Spring Arrives... Routines and Rituals Part II

In part II of this post, I look at rituals, those personal practices to mark the spring equinox and mentally ground oneself in advance of race season.  Last week, I talked about routines, which are focused tasks to get ready for the work ahead.


Pause to appreciate the changing landscape - Each spring, the yard of a particular home on one of my regular running routes through Rosedale erupts in blue, seemingly spontaneously becoming blanketed in scilla, tiny blue ground flowers.  I make a point to stop running, pause my Garmin and appreciate the beauty.

Embrace the shorts and t-shirt - It almost goes without saying that as the mercury rises, we we all appreciate our early runs in shorts and t-shirts.  This year, if you don't count a freak warm spell in February, one of my earliest and warmest runs took place in Manitoba on April 8th.  Rob took me on a relaxing jog through west end Winnipeg, visiting the various schools he attended as a child and youth.  This wasn't about pace, but instead, enjoying the sunshine and taking a trip down memory lane. 

Race the Boston Marathon - Okay, so I haven't done that, but like many runners, I'll follow the mass pilgrimage vicariously through Twitter.

Pound the pavement - Certain events mean that warmer weather is on its way.  They also let me benchmark my fitness at the start of the year.  The Achilles St. Patrick's Day 5 km is a new tradition that I began just last year.  This time around, the weather turned frosty and we were greeted with -4C temperatures.  I didn't reach my goal of beating my personal best, but I did crank out a 18:32 (chip) finish time.  Not bad, considering minimal speed work over the winter and that extra glass (or two) of pinot grigio I had at a dinner party the night prior.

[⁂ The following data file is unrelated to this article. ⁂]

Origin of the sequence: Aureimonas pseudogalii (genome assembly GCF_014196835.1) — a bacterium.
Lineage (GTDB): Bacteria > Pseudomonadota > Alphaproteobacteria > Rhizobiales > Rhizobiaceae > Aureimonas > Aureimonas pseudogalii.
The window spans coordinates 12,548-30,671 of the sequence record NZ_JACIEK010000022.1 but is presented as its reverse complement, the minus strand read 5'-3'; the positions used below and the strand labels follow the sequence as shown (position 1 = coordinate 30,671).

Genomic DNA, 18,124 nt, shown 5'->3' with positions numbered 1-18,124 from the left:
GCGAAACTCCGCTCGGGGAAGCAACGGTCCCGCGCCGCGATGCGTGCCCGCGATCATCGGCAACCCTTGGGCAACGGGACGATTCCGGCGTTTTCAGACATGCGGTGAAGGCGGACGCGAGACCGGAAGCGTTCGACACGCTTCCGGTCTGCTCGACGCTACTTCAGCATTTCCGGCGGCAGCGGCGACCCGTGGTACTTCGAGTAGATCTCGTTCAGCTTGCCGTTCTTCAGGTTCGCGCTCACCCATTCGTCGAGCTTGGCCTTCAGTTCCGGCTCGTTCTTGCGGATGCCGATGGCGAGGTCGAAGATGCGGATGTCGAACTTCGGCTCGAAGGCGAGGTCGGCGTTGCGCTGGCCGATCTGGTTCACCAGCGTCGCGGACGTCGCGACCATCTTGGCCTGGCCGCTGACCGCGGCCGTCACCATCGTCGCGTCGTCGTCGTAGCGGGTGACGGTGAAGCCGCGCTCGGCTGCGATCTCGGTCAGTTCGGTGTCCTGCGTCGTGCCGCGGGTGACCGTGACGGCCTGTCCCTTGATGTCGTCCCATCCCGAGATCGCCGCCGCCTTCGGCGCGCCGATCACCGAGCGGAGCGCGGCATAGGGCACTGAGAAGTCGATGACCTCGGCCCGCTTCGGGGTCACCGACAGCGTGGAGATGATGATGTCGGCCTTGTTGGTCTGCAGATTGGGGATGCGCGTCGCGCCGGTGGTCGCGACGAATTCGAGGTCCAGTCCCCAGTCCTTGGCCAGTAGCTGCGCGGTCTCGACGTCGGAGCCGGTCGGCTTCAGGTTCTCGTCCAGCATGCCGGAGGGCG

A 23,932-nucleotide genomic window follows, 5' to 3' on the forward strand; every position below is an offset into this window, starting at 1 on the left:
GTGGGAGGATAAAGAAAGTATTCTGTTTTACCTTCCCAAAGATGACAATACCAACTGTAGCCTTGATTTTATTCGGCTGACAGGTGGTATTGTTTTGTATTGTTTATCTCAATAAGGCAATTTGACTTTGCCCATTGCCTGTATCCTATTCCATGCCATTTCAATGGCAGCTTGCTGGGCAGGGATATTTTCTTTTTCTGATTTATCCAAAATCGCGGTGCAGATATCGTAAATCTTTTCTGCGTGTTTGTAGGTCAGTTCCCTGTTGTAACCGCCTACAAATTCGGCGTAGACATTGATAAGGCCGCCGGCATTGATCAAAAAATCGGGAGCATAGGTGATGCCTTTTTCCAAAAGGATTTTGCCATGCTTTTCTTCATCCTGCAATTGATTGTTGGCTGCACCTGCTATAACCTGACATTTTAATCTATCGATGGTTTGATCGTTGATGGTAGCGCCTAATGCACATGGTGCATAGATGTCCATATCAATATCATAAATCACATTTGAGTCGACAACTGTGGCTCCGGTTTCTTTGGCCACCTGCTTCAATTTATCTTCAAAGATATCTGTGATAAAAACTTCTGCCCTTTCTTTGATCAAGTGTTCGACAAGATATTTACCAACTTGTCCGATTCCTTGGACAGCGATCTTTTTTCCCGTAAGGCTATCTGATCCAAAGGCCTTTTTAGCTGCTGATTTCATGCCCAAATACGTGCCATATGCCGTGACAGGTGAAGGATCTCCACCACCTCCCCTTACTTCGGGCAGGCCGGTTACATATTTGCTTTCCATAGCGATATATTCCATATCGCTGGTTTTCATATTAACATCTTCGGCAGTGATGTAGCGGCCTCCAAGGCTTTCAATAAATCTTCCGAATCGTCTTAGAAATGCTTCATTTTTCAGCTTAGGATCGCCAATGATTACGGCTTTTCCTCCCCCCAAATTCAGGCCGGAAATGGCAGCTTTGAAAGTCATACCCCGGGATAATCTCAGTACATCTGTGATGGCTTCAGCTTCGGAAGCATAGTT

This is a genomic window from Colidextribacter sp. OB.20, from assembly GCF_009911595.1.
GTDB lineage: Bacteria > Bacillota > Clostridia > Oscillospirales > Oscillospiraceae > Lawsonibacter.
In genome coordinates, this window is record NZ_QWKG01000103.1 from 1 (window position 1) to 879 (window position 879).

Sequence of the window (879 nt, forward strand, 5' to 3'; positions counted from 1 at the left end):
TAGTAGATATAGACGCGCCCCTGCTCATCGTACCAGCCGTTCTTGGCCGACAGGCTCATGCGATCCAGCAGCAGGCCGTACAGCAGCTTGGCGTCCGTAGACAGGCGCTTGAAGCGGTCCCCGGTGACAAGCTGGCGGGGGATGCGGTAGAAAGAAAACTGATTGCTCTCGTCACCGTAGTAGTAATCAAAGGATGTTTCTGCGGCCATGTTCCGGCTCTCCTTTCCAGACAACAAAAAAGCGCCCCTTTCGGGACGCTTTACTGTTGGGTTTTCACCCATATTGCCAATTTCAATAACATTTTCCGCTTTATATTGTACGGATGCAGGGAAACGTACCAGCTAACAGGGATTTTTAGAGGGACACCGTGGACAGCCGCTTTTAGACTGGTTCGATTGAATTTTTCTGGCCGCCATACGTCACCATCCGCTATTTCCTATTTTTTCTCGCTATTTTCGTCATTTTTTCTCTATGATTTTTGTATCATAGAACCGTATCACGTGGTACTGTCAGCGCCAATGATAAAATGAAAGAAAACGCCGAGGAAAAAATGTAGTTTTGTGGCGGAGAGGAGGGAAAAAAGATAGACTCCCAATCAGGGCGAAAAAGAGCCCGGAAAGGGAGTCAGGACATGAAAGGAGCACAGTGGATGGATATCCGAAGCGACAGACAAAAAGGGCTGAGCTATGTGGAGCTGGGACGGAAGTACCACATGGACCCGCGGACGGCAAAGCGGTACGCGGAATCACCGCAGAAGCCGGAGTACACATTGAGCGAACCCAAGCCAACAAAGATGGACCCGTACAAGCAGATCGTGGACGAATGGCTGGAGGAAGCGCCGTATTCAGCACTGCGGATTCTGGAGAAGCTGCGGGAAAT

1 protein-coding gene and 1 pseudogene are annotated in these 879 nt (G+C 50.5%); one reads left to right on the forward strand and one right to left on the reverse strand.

Achilles - and we're off! 

Post-race at Achilles.  Much warmer and happier.  

A long time spring race tradition in our household is the Canada Running Series Race Roster Spring Run-Off in High Park.  I've often described that event as a reunion for the running community, when athletes of all ages and abilities emerge from hibernation and shed layers of clothing to dash through the tree-lined roads of this beautiful urban park.  Sadly, I missed it this year following the death of a family member, but I'll be back next year.

My final springtime ritual is connecting with fellow runners and duathletes to compare our calendars, in hopes that we'll get to race together in the months to come.  In many ways, running and duathlon can be solitary sports, but to me, I wouldn't be so passionate about them if it weren't for the camaraderie.

Looking forward to seeing many of you this season!